Ben Harris-Roxas is an expert in health impact assessment. After waking to this view this morning in Sydney, he’s been investigating the impact of dust storms on health.
“Sydneysiders awoke to a red glow this morning and opened their curtains to find that the city had been shrouded in a dust storm, blown in by strong winds last night. Our clothesline was covered in red muddy lumps that were similar in shape to the clothes I’d hung out yesterday.
My mother-in-law called up to instruct us not to take the baby outside. “You don’t want her breathing that stuff!”
I’m no respiratory expert, but I know that one-off exposure to dust of this nature was unlikely to cause enduring respiratory problems. A precautionary response doesn’t hurt however, and state health agencies have recommended that people stay inside.
This did make me wonder, what are the health impacts of dust storms?
Dust storms may contain plant pollens, fungal spores, dried animal faeces, minerals, chemicals from fires and industry, bacteria and pesticide residues. These all have the potential to impact on human health. This is of particular concern in countries where there is increasing desertification and weak government regulation.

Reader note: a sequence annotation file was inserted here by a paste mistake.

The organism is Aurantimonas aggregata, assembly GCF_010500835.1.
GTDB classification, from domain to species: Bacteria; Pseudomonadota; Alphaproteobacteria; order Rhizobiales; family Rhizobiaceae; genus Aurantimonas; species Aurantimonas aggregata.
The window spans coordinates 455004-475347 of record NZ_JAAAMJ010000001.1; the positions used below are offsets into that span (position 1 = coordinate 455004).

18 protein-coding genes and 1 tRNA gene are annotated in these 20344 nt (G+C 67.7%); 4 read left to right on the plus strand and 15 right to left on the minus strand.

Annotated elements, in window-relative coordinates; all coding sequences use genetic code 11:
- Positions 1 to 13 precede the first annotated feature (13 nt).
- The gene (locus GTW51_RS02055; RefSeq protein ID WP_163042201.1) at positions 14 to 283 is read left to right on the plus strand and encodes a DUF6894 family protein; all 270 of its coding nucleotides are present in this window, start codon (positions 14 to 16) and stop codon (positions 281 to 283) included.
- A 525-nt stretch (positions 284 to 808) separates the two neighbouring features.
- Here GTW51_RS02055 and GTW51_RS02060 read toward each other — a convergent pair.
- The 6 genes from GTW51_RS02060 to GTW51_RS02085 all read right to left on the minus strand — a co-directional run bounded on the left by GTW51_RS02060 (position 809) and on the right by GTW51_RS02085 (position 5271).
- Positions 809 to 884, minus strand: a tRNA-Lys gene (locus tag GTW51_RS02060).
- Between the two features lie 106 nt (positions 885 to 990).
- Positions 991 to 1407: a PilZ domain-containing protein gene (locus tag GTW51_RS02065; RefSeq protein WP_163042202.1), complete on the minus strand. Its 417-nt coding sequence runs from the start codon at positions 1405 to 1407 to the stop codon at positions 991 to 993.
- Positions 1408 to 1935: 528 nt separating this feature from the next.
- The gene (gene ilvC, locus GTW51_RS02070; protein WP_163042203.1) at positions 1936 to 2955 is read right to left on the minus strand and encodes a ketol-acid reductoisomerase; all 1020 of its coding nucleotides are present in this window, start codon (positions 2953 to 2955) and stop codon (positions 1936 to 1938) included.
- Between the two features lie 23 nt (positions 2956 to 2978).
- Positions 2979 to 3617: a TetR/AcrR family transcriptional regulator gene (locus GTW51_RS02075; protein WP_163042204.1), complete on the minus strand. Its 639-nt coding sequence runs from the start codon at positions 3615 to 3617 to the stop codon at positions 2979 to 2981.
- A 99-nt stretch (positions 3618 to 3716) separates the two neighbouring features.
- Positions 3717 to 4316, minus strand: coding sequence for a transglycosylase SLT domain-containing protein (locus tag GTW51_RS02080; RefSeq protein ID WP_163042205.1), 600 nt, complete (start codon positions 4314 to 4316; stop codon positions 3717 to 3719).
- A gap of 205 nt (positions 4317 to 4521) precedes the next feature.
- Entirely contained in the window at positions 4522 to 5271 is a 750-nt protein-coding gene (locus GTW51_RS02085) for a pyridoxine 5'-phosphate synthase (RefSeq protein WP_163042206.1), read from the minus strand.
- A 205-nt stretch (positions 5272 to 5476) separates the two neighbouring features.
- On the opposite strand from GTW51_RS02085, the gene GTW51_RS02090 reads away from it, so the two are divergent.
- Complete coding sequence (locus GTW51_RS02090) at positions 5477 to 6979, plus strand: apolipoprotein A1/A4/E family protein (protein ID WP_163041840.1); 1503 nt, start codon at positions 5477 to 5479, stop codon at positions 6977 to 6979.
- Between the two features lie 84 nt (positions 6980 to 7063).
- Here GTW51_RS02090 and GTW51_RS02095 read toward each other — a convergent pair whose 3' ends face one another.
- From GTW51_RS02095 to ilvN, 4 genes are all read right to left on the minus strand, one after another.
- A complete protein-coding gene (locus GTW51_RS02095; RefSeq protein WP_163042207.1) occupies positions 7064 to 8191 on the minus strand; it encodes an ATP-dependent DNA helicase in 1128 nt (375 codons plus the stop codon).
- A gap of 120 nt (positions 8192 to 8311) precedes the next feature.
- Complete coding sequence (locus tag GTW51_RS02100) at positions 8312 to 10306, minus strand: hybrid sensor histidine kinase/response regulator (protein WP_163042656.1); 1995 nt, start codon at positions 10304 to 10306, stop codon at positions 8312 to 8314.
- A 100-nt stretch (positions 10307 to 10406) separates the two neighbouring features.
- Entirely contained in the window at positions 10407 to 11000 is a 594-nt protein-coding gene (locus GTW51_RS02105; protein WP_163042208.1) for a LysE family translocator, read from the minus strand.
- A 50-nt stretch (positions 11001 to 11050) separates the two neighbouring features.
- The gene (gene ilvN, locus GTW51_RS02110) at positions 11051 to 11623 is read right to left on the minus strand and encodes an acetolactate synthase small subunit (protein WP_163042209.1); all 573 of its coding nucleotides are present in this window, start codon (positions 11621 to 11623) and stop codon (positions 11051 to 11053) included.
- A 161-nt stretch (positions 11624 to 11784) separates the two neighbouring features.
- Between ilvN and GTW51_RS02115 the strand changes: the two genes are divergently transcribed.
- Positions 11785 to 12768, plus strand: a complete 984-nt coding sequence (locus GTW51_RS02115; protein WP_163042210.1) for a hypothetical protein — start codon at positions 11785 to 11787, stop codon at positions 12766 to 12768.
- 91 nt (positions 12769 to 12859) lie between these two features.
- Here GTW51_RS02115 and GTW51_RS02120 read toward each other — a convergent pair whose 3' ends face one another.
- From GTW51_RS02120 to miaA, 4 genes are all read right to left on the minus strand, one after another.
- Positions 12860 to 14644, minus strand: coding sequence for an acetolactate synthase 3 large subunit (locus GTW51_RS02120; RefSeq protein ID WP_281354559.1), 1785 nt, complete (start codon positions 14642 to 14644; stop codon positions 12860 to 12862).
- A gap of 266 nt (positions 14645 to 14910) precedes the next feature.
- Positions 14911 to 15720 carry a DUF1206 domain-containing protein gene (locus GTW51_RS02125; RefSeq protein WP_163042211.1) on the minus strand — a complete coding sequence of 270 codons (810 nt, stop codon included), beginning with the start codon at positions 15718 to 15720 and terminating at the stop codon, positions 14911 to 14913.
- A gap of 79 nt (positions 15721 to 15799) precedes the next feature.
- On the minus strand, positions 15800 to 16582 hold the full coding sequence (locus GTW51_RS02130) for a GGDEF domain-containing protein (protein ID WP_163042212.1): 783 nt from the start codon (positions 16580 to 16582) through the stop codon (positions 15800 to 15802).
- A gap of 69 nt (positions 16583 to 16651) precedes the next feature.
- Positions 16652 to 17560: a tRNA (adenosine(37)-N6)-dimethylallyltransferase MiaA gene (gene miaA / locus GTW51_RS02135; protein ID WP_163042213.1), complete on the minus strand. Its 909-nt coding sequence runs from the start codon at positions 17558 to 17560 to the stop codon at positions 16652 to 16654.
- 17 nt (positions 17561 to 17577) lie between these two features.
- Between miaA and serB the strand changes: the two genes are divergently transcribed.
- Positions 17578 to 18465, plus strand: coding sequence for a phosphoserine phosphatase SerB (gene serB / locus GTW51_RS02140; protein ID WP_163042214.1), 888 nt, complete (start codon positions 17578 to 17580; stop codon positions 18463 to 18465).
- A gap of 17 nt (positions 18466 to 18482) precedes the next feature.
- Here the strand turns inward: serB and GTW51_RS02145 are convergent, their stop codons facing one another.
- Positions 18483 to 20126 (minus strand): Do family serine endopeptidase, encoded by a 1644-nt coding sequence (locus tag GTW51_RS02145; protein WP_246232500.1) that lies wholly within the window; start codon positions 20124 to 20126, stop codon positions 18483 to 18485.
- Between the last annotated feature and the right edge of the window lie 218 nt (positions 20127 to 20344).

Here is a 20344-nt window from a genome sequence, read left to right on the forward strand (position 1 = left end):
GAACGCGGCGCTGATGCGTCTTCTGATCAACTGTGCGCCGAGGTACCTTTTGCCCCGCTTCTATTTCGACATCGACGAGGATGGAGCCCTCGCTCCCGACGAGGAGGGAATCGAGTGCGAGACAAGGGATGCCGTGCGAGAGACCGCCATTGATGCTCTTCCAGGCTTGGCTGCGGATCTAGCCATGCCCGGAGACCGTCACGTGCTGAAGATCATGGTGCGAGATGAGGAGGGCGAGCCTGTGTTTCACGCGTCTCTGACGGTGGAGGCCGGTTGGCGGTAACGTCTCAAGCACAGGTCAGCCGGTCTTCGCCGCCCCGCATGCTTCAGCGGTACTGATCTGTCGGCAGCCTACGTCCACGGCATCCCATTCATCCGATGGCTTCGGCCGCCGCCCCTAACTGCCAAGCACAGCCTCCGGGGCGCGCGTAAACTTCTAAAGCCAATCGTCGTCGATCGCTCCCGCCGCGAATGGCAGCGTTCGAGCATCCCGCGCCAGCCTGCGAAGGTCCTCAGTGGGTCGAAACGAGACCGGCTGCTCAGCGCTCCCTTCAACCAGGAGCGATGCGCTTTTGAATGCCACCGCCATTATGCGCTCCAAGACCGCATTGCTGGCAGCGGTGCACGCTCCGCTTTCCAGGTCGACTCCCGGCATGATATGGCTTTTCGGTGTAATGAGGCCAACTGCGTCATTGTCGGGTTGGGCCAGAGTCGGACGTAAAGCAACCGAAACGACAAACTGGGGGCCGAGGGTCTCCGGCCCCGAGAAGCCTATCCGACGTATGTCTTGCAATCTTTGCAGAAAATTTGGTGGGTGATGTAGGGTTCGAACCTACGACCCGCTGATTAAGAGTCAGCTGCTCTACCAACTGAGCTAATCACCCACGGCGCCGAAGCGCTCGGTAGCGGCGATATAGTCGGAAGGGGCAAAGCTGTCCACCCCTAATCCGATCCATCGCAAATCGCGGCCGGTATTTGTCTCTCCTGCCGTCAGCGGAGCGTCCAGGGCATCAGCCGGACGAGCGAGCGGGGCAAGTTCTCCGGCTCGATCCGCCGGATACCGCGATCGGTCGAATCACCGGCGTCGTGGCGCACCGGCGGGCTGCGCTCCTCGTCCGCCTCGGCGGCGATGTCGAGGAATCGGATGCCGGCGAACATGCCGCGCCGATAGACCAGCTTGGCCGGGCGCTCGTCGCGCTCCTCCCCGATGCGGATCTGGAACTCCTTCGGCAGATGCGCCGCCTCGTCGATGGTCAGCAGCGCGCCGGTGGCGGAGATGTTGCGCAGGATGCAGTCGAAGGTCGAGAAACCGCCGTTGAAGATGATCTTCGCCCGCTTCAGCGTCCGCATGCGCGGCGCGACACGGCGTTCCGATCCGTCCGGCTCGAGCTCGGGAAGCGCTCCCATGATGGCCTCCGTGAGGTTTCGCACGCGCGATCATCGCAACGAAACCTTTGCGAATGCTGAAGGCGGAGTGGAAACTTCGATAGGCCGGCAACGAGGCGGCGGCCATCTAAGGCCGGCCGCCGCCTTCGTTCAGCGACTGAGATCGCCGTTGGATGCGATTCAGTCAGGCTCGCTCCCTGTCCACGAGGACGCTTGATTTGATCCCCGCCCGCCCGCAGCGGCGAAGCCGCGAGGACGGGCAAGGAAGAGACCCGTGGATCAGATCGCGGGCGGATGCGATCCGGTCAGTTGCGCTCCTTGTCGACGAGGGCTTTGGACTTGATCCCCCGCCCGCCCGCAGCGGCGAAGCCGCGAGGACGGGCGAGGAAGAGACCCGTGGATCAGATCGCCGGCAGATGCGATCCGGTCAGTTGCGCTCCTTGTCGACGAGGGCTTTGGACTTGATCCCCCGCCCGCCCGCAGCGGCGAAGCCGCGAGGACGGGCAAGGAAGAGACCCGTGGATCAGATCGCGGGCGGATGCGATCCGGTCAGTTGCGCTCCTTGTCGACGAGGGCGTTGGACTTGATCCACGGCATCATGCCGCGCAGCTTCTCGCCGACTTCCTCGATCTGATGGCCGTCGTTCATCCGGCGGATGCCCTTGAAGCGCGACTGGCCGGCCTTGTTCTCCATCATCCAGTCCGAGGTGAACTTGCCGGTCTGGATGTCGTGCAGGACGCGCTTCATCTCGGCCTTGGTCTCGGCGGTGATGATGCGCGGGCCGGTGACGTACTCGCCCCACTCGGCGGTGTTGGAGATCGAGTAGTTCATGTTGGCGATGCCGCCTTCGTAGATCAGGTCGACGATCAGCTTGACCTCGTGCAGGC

The potential health impacts of dust itself are important – usually by exacerbating existing asthma. Dust storms have also led to algal blooms in some parts of the world, which in turn have a number of environmental and health impacts.
The psychological impacts of dust storms are worth mentioning as well. People looking at the health impacts of a coal mine in Wales found that it wasn’t particulates alone that could impact on people’s health. The constant noise and dust undermined their mental health as well.
Dust storms are far less constant so the extent won’t be so great, but already I’ve noticed a flurry of exclamations about the “end of the world” amongst my friends on facebook this morning. I think that if the storm goes on for several days, some of these exclamations may become semi-serious.
Dust storms remind us that what happens in the outback has a very real effect on cities, as much as we might like to pretend it doesn’t. I lived in Bourke as a kid and dust storms were not an uncommon event. Maybe they’ll become semi-regular events in the Sydney of the future as well. I’ll have to start bringing the washing in.”
• Ben Harris-Roxas works on health impact assessment at the Centre for Primary Health Care and Equity, University of New South Wales.